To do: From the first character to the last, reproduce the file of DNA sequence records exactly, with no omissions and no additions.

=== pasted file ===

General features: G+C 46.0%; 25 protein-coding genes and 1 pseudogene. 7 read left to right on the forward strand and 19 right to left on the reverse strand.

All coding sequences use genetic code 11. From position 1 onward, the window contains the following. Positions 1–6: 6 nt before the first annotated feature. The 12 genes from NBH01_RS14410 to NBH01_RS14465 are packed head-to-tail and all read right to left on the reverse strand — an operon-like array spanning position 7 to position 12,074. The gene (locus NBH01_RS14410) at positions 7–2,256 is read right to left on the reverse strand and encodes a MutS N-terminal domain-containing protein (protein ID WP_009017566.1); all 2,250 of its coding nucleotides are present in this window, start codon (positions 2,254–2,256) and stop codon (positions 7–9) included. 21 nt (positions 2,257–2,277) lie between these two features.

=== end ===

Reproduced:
General features: G+C 46.0%; 25 protein-coding genes and 1 pseudogene. 7 read left to right on the forward strand and 19 right to left on the reverse strand.

All coding sequences use genetic code 11. From position 1 onward, the window contains the following. Positions 1–6: 6 nt before the first annotated feature. The 12 genes from NBH01_RS14410 to NBH01_RS14465 are packed head-to-tail and all read right to left on the reverse strand — an operon-like array spanning position 7 to position 12,074. The gene (locus NBH01_RS14410) at positions 7–2,256 is read right to left on the reverse strand and encodes a MutS N-terminal domain-containing protein (protein ID WP_009017566.1); all 2,250 of its coding nucleotides are present in this window, start codon (positions 2,254–2,256) and stop codon (positions 7–9) included. 21 nt (positions 2,257–2,277) lie between these two features.